Ernesto Cardenal

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Ernesto Cardenal at La Chascona (Santiago).

Ernesto Cardenal Martínez (born January 20, 1925) is a Nicaraguan Catholic priest, poet and politician. He is a liberation theologian and the founder of the primitivist art community in the Solentiname Islands, where he lived for more than ten years (1965–1977). A member of the Nicaraguan Sandinistas, a party he has since left, he was Nicaragua's minister of culture from 1979 to 1987.


Ernesto Cardenal in Managua.”

Was born into an upper-class family in Granada, Nicaragua, Cardenal is a first cousin of the poet Pablo Antonio Cuadra. Cardenal studied literature first in Managua and from 1942 to 1946 in Mexico. Later, from 1947 to 1949, he continued his studies in New York City and traveled through Italy, Spain and Switzerland between 1949 and 1950.

In July 1950, he returned to Nicaragua, where he participated in the 1954 April Revolution against Anastasio Somoza García's regime. The coup d'état failed and ended with the deaths of many of his associates. Cardenal subsequently entered the Trappist Monastery of Gethsemani (Kentucky, United States), under the other poet-priest Thomas Merton, but in 1959 he left to study theology in Cuernavaca, Mexico.

Cardenal was ordained a Catholic priest in 1965 in Granada.[1] He went to the Solentiname Islands where he founded a Christian, almost monastic, mainly peasant community, which eventually led to the founding of the artists' colony. It was there that the famous book El Evangelio en Solentiname ("The Gospel of Solentiname") was written. Cardenal collaborated closely with the leftist Frente Sandinista de Liberación Nacional (Sandinista National Liberation Front, or FSLN), in working to overthrow Anastasio Somoza Debayle's régimen.

Many members of the community of Solentiname engaged with the process of the Revolution in the guerrilla warfare that the FSLN had developed to strike at the regime. The year 1977 was crucial to Cardenal's community since Somoza's National Guard, as a result from an attack to the headquarters stationed in the city of San Carlos, a few miles from the community, raided Solentiname and burned it to the ground, with Cardenal fleeing to Costa Rica.

On 19 July 1979, immediately after the Liberation of Managua, he was named Minister of Culture by the new Sandinista regime. He campaigned for a "revolution without vengeance"[2] His brother, Fernando Cardenal, also a Catholic priest (in the Jesuit order), was appointed Minister of Education. When Pope John Paul II visited Nicaragua in 1983, he openly scolded Ernesto Cardenal, who knelt before him, on the Managua airport runway, for resisting his order to resign from the government and admonished him: "Usted tiene que arreglar sus asuntos con la Iglesia" ("You must fix your affairs with the Church"). On February 4, 1984[3] Pope John Paul II defrocked Cardenal because of his participation in liberation theology, a decision overturned 30 years later, August 4, 2014 by Pope Francis.[4] Cardenal remained Minister of Culture until 1987, when his ministry was closed for economic reasons.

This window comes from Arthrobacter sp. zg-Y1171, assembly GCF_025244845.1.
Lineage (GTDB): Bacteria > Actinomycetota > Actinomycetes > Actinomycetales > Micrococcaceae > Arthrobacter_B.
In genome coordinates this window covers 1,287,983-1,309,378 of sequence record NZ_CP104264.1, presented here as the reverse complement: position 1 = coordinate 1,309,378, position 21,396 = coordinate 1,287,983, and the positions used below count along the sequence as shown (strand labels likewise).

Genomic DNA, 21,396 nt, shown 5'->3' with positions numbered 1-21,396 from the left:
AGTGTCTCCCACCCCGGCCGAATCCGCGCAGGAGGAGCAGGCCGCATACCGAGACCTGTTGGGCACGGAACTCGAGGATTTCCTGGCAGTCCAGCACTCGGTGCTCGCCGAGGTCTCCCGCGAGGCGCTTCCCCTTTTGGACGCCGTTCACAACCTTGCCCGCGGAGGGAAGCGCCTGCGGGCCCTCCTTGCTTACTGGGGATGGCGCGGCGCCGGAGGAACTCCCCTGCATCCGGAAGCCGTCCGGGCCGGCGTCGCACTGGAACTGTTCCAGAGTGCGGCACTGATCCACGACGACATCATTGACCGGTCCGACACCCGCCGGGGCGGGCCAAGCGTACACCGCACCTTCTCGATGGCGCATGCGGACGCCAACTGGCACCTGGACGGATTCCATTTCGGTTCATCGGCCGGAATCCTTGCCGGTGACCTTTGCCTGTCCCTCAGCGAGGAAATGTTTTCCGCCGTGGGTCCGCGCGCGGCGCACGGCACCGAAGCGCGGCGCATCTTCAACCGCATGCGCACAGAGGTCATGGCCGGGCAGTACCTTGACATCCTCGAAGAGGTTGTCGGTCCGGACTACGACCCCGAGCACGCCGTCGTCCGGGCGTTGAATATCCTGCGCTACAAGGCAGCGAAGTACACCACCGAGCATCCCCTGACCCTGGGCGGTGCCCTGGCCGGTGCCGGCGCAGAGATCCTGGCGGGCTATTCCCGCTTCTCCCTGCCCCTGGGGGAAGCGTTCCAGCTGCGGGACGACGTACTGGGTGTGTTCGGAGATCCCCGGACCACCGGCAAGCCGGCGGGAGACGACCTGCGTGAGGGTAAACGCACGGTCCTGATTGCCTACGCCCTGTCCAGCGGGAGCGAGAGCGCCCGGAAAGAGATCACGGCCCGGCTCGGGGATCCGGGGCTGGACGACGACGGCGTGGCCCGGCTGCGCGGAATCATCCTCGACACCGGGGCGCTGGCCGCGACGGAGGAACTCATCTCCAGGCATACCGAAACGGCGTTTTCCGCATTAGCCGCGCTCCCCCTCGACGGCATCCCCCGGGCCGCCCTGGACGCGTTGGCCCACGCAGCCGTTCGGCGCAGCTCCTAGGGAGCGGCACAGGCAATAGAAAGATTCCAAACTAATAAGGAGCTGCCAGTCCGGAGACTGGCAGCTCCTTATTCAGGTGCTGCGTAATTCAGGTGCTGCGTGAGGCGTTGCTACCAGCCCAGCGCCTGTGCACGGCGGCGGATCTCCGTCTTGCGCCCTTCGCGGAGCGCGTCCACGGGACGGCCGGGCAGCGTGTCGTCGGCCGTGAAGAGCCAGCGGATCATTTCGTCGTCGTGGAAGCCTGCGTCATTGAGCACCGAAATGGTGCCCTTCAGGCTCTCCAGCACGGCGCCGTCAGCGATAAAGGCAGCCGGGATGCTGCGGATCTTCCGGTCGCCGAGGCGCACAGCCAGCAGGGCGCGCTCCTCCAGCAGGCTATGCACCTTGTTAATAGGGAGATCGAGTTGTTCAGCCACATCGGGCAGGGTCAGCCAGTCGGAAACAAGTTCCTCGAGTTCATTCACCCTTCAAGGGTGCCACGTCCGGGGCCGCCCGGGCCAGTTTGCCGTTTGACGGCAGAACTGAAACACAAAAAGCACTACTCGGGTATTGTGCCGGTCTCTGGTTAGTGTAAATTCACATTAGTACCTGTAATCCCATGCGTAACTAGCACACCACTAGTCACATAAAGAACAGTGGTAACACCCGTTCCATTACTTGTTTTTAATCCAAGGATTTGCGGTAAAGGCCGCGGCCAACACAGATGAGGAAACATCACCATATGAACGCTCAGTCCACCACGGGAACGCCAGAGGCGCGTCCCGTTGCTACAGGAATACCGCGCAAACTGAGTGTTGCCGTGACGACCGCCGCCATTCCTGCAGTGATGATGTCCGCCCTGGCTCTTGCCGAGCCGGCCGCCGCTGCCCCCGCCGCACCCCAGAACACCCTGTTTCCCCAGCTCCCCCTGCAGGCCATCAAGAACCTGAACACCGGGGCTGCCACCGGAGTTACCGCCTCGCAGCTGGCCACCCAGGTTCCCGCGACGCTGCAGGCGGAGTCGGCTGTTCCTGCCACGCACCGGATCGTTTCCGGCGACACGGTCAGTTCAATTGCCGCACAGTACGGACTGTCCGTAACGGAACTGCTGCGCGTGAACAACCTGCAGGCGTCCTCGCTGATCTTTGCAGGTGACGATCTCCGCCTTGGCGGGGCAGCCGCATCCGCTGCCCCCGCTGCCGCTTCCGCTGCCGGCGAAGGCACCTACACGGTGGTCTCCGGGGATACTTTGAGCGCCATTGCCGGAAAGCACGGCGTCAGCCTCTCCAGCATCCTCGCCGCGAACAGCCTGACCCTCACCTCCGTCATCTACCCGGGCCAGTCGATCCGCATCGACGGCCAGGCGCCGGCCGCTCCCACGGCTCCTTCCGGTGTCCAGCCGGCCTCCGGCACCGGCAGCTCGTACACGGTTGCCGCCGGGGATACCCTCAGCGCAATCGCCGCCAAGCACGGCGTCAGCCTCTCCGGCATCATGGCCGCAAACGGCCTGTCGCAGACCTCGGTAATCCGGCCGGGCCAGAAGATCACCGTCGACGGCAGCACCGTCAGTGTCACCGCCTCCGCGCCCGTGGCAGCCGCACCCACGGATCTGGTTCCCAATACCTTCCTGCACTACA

Cardenal left the FSLN in 1994, protesting the authoritarian direction of the party under Daniel Ortega but insists that he has retained his leftist opinions. "Calling it a robbery of the people and dictatorship not a revolutionary movement" when he left the government.[5] He is a member of the Movimiento de Renovación Sandinista (Sandinista Renovation Movement, MRS) that participated in the 2006 Nicaraguan general election. Days before the election, Cardenal stated, in a clear reference to his dispute with Ortega, "I think it would be more desirable an authentic capitalism, as Montealegre's (Eduardo Montealegre, the presidential candidate for Nicaraguan Liberal Alliance) would be, than a false Revolution."[6]

Ernesto Cardenal at San Diego State University, 2001

He is also a member of the board of advisers of the pan-Latin American TV station teleSUR.

Cardenal has been for a long time a polemical figure of Nicaragua's literature and cultural history. He has been described as "the most important poet right now in Latin America"[7] politically and poetically. He has been a very vocal figure of Nicaragua and a valid key to analyze and understand the contemporaneous literary and cultural life of Nicaragua. He participated in the Stock Exchange of Visions project in 2007.

During a short visit to India, he came in touch with a group of writers called the Hungry generation, which had a profound influence on them.